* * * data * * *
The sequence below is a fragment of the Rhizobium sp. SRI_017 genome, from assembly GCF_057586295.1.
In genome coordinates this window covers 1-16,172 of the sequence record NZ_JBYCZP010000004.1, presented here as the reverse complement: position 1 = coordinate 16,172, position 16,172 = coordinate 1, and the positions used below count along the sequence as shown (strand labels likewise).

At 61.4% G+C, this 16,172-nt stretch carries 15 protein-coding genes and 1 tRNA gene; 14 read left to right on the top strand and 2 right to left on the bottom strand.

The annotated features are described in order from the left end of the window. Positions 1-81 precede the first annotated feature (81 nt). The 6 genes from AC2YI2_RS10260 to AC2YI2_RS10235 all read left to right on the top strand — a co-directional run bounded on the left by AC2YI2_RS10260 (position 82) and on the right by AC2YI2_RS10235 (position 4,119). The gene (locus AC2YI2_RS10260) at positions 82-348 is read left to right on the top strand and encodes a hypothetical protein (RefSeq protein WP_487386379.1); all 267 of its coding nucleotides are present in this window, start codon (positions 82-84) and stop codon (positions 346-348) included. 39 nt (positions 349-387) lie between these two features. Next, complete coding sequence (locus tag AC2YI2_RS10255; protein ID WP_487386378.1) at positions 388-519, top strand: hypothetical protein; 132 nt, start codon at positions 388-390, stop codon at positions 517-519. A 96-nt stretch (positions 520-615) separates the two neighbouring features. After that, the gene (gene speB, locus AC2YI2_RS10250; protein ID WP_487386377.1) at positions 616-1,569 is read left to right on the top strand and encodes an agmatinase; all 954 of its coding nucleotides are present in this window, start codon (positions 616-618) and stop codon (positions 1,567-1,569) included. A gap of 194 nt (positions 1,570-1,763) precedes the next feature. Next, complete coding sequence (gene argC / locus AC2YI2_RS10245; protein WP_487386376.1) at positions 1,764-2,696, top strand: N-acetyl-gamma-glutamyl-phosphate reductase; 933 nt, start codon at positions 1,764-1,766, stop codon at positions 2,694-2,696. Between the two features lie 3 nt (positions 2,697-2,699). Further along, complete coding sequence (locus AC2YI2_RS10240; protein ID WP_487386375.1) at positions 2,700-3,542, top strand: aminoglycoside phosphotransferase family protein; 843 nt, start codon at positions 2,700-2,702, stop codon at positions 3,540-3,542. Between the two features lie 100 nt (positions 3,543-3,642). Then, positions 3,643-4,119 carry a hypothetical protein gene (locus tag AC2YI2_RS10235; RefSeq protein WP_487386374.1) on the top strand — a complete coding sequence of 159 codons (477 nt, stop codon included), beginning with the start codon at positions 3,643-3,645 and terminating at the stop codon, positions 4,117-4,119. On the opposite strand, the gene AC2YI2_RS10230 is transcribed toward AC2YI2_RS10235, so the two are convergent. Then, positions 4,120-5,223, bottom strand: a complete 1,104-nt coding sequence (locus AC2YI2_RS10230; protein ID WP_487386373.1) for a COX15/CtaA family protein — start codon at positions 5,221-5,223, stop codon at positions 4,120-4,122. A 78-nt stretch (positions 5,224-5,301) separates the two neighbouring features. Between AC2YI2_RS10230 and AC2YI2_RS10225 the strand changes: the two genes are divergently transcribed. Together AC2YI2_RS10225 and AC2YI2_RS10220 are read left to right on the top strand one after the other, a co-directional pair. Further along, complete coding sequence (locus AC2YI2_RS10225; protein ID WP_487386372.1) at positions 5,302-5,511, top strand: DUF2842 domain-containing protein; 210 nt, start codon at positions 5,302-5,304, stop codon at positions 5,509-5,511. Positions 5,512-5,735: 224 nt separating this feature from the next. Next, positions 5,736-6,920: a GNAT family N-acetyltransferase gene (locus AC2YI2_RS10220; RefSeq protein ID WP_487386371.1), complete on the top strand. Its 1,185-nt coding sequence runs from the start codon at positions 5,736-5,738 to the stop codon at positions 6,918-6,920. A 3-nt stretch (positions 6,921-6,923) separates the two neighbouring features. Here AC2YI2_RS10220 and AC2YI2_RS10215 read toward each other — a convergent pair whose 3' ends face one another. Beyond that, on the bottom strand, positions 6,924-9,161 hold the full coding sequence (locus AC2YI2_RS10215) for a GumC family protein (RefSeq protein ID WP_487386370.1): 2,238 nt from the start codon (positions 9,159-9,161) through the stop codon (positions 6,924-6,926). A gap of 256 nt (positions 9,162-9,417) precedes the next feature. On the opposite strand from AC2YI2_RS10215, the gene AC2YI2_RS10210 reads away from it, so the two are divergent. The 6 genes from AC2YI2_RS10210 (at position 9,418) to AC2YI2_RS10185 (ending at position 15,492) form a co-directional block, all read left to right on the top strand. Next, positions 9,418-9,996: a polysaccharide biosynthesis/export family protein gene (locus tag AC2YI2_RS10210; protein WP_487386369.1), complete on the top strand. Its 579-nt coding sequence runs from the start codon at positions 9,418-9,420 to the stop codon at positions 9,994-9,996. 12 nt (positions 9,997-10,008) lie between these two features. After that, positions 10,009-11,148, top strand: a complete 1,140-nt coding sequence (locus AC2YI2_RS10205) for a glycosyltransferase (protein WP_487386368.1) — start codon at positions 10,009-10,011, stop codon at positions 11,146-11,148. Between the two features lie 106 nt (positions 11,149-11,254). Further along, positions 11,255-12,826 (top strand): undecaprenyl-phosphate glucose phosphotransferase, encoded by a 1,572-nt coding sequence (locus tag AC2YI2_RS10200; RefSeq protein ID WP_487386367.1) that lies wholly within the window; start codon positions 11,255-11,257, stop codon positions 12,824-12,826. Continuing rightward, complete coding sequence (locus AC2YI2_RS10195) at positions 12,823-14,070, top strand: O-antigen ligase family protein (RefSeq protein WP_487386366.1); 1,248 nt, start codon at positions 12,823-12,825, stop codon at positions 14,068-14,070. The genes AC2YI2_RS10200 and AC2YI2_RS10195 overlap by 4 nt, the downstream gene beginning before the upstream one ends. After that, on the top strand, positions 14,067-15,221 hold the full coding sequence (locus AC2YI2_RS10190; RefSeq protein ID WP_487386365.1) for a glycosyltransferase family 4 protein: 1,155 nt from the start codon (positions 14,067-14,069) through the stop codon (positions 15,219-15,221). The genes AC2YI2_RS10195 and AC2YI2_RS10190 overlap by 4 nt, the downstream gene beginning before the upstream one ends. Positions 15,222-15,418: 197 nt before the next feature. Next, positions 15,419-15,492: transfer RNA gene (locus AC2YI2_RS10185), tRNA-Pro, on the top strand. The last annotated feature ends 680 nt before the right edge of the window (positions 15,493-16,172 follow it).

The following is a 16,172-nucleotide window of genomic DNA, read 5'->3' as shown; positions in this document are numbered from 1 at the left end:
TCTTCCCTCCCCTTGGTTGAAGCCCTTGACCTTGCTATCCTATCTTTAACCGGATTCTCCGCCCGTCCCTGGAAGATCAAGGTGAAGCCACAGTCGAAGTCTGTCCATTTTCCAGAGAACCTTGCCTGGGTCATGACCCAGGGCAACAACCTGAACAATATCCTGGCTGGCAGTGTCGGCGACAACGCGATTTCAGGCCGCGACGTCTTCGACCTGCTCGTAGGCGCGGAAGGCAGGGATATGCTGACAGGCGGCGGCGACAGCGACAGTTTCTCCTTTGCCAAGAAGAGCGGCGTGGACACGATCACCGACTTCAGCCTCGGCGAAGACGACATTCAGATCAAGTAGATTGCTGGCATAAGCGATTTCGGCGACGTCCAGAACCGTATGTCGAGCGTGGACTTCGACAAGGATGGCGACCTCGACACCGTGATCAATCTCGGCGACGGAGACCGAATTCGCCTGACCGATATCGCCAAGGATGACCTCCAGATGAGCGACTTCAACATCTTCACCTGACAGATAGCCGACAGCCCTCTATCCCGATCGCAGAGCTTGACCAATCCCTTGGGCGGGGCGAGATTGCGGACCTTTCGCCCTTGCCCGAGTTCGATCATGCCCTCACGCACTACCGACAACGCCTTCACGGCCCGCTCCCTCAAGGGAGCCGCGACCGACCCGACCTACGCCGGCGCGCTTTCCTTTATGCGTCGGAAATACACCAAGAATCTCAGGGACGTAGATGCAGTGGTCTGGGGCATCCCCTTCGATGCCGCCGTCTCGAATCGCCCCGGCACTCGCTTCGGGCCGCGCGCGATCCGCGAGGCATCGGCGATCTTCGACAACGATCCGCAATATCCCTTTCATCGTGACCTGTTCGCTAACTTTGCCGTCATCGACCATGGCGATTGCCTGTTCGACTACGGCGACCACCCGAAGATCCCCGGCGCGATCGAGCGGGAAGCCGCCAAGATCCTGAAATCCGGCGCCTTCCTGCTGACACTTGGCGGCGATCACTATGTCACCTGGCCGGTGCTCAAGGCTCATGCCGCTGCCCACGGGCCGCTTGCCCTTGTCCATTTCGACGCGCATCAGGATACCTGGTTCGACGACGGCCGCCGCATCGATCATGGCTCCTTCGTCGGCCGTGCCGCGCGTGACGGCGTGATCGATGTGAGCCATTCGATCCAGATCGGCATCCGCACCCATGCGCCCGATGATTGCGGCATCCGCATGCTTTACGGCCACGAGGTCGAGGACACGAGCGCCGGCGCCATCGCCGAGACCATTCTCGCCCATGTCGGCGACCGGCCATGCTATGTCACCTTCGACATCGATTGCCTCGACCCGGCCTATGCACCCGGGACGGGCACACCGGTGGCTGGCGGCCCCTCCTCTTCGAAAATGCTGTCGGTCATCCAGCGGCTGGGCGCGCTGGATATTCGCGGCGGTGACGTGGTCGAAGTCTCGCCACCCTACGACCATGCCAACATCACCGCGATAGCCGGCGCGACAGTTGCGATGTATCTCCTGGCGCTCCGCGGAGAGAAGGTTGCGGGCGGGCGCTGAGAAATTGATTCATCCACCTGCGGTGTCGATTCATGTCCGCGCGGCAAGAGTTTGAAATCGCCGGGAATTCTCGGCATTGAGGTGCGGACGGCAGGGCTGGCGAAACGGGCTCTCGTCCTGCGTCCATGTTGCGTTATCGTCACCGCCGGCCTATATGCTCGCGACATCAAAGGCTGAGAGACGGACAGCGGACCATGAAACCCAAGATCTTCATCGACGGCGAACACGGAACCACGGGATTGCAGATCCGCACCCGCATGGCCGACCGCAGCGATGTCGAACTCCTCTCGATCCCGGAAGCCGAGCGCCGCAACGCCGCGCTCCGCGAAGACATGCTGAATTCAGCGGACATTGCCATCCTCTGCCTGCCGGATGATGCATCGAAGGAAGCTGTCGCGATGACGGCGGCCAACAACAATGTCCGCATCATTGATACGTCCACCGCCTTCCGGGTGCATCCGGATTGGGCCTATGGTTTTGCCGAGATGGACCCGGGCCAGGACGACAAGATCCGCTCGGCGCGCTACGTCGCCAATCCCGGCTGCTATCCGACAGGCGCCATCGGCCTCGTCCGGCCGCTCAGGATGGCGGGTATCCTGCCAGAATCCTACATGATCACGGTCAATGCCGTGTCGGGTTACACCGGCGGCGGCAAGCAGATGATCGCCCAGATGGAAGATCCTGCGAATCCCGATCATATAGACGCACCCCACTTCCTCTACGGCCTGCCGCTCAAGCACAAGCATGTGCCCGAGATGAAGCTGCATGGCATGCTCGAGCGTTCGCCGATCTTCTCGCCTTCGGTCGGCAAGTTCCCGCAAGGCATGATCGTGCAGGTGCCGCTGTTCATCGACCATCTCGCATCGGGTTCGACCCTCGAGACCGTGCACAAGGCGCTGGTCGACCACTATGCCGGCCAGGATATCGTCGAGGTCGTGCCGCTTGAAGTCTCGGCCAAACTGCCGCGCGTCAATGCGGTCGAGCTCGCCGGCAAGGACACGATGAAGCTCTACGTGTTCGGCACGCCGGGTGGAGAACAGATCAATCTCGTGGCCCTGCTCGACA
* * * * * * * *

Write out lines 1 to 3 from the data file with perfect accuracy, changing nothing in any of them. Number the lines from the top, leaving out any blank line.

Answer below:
The sequence below is a fragment of the Rhizobium sp. SRI_017 genome, from assembly GCF_057586295.1.
In genome coordinates this window covers 1-16,172 of the sequence record NZ_JBYCZP010000004.1, presented here as the reverse complement: position 1 = coordinate 16,172, position 16,172 = coordinate 1, and the positions used below count along the sequence as shown (strand labels likewise).

At 61.4% G+C, this 16,172-nt stretch carries 15 protein-coding genes and 1 tRNA gene; 14 read left to right on the top strand and 2 right to left on the bottom strand.